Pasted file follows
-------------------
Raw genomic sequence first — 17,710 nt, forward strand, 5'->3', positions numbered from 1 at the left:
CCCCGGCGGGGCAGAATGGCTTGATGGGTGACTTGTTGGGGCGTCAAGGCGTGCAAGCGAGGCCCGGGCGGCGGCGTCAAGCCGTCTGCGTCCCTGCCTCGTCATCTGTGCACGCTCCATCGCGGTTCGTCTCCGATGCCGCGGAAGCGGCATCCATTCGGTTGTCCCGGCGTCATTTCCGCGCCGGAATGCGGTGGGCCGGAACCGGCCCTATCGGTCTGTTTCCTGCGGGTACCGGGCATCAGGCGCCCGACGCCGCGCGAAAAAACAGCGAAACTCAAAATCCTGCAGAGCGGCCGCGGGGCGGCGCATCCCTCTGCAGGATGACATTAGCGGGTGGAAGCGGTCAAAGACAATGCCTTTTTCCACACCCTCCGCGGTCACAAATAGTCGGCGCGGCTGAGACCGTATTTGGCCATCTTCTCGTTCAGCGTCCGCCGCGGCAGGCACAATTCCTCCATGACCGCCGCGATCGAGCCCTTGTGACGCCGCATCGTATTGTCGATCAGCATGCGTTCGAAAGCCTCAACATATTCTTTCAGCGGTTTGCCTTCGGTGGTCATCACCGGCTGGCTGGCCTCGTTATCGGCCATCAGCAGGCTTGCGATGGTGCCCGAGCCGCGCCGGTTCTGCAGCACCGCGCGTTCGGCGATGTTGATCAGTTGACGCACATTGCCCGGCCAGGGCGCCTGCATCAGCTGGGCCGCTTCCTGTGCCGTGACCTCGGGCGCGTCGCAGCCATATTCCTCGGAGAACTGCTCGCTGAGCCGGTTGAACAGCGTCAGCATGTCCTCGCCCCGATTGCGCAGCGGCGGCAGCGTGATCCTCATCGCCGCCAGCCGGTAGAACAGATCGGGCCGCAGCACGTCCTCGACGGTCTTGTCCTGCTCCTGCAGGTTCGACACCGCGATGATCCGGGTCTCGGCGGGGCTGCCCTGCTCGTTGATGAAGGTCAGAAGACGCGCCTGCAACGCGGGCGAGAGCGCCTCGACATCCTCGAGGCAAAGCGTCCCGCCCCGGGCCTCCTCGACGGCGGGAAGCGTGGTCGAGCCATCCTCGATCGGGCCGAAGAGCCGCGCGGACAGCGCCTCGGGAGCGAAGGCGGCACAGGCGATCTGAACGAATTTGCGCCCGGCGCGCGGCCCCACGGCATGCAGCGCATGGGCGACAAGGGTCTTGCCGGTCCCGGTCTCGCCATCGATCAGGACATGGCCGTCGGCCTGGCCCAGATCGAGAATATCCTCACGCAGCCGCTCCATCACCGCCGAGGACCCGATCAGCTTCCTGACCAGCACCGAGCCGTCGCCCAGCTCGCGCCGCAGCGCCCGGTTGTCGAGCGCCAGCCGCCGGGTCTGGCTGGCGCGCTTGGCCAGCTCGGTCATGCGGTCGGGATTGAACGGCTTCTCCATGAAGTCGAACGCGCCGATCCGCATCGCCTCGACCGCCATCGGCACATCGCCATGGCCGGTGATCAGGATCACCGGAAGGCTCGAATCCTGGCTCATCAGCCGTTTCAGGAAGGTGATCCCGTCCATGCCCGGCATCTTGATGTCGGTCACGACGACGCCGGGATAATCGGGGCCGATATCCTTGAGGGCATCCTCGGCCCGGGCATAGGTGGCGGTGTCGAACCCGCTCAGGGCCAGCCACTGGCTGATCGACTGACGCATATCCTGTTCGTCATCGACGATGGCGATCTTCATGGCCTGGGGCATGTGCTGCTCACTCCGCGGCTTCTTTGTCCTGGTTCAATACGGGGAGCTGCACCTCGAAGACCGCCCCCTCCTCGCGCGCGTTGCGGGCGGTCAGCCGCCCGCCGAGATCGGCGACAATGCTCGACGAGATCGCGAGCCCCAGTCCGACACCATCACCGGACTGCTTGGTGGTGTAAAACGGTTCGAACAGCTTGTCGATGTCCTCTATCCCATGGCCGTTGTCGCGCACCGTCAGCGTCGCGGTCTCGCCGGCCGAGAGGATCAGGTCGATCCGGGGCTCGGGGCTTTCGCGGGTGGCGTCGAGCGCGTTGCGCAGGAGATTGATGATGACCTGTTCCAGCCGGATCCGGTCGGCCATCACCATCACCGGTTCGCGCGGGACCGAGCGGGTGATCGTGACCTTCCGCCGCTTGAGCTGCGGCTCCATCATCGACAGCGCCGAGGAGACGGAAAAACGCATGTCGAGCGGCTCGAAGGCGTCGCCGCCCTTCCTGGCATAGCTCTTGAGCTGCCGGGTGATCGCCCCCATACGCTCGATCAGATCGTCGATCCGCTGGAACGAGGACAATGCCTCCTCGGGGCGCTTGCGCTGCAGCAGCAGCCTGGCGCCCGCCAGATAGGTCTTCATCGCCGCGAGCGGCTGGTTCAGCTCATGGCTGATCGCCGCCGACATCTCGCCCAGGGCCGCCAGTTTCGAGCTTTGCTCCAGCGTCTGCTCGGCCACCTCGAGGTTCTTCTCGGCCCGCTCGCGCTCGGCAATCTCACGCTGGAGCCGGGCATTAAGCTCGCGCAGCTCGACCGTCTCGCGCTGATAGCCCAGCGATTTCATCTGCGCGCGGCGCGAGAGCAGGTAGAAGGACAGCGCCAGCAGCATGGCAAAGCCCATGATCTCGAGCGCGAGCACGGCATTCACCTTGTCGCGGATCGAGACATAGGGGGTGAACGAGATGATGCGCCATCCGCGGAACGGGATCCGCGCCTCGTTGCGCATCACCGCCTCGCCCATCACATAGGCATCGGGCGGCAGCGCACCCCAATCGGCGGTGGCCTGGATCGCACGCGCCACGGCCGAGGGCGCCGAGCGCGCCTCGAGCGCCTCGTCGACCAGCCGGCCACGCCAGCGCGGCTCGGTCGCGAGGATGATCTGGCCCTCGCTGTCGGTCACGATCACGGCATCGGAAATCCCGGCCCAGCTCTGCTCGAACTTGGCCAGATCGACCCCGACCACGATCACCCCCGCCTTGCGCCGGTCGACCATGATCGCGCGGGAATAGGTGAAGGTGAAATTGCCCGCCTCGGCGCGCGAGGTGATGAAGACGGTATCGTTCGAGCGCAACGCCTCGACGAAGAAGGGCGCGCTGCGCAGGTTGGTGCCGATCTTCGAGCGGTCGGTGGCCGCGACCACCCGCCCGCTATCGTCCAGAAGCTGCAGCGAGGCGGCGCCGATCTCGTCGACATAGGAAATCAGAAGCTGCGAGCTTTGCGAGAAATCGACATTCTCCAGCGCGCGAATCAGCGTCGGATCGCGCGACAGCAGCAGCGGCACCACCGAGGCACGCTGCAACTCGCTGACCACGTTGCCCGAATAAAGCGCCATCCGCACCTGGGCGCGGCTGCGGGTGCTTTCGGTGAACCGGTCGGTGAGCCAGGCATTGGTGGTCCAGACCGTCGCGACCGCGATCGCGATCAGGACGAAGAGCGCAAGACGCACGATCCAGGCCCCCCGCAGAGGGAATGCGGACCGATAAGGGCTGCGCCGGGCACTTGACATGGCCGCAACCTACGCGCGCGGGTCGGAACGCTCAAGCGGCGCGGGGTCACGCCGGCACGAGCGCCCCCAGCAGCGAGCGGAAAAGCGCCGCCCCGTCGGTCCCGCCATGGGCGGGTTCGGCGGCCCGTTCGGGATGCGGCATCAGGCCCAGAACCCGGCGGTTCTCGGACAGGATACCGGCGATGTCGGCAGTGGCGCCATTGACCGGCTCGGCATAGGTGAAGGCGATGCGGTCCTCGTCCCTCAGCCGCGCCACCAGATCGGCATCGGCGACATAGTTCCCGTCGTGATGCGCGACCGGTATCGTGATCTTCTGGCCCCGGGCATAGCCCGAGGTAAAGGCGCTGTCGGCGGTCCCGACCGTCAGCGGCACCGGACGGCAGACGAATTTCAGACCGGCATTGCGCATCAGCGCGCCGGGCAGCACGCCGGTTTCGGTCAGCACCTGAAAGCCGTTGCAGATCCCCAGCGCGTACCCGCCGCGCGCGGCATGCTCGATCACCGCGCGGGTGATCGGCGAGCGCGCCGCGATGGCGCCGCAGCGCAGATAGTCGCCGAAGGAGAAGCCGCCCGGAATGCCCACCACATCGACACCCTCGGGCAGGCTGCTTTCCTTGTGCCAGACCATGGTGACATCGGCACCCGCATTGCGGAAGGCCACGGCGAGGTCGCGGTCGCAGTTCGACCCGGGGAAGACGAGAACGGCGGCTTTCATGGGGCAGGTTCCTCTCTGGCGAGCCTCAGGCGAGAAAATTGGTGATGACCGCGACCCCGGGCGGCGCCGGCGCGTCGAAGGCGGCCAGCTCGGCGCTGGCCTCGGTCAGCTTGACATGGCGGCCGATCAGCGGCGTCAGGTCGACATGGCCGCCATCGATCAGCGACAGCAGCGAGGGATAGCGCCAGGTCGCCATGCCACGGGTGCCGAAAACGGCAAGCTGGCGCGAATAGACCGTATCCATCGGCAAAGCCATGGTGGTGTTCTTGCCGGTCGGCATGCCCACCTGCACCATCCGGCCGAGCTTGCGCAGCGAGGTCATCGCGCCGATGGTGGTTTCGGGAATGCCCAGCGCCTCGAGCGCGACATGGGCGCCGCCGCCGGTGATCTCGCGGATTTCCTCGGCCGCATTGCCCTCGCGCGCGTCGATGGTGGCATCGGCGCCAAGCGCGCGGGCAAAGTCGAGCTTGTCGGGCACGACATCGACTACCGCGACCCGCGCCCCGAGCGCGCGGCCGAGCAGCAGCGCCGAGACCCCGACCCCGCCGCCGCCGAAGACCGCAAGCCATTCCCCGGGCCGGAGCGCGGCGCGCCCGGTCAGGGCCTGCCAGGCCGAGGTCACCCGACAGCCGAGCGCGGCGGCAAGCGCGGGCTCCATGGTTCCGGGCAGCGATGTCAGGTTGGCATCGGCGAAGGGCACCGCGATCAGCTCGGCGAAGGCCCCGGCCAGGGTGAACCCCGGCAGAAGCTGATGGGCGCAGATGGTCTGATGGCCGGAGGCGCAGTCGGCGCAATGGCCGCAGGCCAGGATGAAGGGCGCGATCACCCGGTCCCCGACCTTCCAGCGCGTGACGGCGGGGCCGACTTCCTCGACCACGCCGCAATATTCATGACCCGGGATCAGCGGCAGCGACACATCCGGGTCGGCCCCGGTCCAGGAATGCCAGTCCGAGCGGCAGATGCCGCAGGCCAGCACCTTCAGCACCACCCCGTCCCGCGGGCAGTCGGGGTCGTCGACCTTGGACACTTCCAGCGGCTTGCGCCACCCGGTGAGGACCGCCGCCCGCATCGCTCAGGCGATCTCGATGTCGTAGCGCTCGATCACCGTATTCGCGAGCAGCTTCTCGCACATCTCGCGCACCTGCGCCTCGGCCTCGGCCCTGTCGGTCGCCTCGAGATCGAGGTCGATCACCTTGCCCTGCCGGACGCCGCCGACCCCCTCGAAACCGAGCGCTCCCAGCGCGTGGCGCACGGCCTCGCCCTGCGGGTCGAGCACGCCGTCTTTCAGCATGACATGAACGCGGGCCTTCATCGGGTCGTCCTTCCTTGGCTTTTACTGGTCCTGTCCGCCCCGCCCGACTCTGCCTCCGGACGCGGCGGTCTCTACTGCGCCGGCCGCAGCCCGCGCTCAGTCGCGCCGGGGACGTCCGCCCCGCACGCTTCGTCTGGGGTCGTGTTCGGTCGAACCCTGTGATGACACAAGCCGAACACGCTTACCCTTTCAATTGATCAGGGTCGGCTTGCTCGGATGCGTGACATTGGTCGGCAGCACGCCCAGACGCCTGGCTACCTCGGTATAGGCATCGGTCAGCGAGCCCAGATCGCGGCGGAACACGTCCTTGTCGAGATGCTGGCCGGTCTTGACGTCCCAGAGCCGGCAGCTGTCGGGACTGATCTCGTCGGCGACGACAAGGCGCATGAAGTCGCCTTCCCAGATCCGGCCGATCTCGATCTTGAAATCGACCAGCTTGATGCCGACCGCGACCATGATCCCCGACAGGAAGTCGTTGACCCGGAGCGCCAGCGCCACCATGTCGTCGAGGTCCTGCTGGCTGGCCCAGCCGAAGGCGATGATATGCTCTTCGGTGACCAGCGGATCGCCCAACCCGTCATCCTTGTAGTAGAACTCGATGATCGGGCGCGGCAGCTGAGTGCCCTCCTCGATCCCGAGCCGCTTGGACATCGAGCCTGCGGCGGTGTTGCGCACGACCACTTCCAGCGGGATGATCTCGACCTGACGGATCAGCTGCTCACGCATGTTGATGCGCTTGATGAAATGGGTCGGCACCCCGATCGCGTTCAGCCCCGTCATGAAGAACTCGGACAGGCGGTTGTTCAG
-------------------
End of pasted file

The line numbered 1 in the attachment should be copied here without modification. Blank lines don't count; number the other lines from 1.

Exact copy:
Raw genomic sequence first — 17,710 nt, forward strand, 5'->3', positions numbered from 1 at the left: